Appeals from District Court of the United States for the Northern District of Illinois, Eastern Division; James Edgar Woodward, Judge.
Before EVANS, SPARKS, and MAJOR, Circuit Judges.
On June 21, 1935, Bunker Hill Country Club, a Corporation, filed its voluntary petition under Section 77B of the Bankruptcy Act, 11 U.S.C.A. § 207, and on the same day an order was entered approving the petition as properly filed. The appellee, Sol G. Robbins was appointed temporary trustee February 28, 1936, which appointment was made permanent April 15, 1936. The Corporation had as its object and purpose the operation and maintenance of a golf club and the trustee was authorized by the court to operate the property during bankruptcy as a going business. Having failed in its effort at reorganization, an order was entered May 7, 1937, adjudging it a bankrupt and ordering liquidation. The matter was referred generally to a referee. On the same day appellee was appointed receiver for said corporation and June 16, 1937, was elected trustee in bankruptcy. June 28, 1937, appellee, as such trustee, filed his petition for leave to solicit bids and to sell assets upon ten days' notice to creditors, at which time hearing thereon was set for July 12, 1937. After ten days' notice to creditors, a sale was had on July 12, 1937, at which Arthur J. Strassheim became the purchaser for the sum of $10,000 of appellee's right, title and interest, subject to any and all liens and encumbrances of every kind, nature or description. A report of sale was made to which no objections were filed. July 16, 1937, the court entered an order approving said report and directing the sale and conveyance of said property to Strassheim. After sale the property was operated by the purchaser as the Wooded River Country Club.
Commencing in December, 1936, and continuing to a few days prior to the sale, appellee solicited and enrolled as members of said club the forty-five appellants who are consolidated as appellants in this cause. The membership fees charged were not uniform in amount and varied from $75 to $152.50. Each of the appellants received a membership card entitling him to the uses and enjoyments of the club for the year 1937, signed "S. G. Robbins, Managing Trustee." Three days after the sale, the purchaser, then in possession as such, closed the club and premises and refused to permit appellants to have or enjoy the uses and benefits of the club house, golf course and other properties of the bankrupt under their respective memberships purchased and acquired as aforesaid. Notices were posted on the club premises advising that they were "closed to members" and appellants were directed to remove their golf clubs and personal effects. Appellants were solicited to rejoin the new club known as Wooded River Country Club, organized by Strassheim, upon the payment of an additional sum of $60 for the balance of the 1937 season. Twenty-one of the appellants did so and were permitted to continue their use of the club during the remainder of the season.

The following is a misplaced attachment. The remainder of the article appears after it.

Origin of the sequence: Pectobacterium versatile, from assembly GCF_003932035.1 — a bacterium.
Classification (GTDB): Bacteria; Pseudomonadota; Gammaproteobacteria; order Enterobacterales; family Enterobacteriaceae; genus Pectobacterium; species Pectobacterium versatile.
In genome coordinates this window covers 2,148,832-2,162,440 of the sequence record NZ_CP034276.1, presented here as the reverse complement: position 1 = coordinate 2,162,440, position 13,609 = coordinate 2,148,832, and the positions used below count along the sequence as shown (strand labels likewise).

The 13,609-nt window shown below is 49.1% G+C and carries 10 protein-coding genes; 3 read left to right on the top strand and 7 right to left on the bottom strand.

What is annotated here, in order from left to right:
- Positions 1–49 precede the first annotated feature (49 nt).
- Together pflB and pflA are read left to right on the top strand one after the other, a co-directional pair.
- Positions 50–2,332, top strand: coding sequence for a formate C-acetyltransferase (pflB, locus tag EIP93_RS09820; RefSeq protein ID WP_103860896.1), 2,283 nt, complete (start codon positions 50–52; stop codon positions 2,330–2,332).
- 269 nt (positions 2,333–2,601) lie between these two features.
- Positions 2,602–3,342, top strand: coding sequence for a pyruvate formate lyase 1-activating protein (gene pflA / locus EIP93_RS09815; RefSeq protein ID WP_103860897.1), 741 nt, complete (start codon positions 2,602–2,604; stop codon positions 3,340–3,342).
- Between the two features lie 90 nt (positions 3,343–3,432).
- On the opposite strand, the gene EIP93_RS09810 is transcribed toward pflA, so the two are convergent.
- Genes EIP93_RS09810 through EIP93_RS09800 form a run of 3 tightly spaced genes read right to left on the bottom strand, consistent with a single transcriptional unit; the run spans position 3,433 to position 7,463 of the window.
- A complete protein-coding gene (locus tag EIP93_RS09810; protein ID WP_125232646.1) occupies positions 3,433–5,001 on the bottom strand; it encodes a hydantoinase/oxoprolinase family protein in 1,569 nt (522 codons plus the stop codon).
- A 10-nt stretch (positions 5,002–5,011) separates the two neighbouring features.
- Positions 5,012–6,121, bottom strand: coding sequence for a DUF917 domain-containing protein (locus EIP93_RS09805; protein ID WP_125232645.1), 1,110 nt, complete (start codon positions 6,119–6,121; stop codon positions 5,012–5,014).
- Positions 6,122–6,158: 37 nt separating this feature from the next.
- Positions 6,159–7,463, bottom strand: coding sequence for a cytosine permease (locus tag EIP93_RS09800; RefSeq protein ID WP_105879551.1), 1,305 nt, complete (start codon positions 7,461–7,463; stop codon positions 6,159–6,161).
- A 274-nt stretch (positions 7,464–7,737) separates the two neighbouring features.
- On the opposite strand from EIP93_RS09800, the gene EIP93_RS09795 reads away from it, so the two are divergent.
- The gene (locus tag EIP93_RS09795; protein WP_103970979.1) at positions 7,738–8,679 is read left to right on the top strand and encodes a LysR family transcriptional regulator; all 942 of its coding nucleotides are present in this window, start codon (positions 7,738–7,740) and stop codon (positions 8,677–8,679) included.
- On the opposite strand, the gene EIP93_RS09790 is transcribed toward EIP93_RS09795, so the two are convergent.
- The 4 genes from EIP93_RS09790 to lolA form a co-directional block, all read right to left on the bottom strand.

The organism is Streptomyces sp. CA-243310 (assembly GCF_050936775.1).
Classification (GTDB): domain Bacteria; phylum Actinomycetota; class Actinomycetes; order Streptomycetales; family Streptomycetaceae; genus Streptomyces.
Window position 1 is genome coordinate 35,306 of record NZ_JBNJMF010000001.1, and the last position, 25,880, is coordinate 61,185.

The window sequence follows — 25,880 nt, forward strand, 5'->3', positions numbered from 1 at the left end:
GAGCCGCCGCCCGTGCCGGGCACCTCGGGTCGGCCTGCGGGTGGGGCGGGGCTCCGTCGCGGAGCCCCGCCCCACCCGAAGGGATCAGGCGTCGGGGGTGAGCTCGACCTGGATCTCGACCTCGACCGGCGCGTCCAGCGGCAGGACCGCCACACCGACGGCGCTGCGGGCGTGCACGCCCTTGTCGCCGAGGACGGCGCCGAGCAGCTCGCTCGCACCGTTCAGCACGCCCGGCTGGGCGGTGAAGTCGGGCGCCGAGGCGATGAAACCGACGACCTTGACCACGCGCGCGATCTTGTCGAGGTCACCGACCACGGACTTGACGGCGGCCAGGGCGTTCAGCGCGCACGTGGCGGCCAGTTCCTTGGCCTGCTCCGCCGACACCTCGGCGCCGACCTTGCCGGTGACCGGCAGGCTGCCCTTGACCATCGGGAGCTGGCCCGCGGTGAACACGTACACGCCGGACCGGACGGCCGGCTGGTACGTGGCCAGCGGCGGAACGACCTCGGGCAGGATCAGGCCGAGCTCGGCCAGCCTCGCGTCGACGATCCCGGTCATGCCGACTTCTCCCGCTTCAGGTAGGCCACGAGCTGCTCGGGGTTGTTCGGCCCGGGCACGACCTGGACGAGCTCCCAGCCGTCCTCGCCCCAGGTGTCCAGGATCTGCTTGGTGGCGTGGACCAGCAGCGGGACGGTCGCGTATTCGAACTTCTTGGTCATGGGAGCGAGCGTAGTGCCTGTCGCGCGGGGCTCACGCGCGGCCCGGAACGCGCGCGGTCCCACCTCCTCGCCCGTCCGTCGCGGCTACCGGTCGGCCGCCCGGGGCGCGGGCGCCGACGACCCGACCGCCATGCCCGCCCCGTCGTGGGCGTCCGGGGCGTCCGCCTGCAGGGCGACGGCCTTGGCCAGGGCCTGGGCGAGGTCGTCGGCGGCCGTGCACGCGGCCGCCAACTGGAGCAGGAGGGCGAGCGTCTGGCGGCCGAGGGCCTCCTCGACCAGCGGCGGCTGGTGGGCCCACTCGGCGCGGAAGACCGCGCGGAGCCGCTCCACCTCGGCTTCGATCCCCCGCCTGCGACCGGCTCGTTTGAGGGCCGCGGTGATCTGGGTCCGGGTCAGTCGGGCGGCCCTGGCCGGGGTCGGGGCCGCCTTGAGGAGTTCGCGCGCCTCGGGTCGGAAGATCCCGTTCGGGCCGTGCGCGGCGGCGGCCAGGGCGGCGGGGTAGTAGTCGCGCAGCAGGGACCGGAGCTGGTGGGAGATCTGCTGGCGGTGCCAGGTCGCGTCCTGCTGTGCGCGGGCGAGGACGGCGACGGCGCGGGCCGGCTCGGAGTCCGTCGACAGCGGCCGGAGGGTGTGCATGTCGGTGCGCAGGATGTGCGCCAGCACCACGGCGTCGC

Thereafter, appellants joined in filing four petitions in which the facts as stated were alleged and prayed for the repayment of all or part of the money paid to appellee, and that such be allowed as preferred claims. Appellee answered said petitions and admitted all, or substantially all, of appellants' allegations, but denied that appellants were entitled to any reimbursement. The matter was referred to a referee who found and so reported that appellants were not entitled to recover in whole or in part. It seems the referee based his conclusion on the theory that appellants made or could have made satisfactory arrangements with Strassheim for the use of the club during the remainder of the season, and that inasmuch as the sale was made subject to all liens and encumbrances, the right of recovery, if any, existed against the purchaser at said sale, he having purchased the property with knowledge of said memberships. Appellants filed petitions to review the orders of the referee and the court on April 1, 1938, approved and confirmed the same. It is from this order the appeal is taken.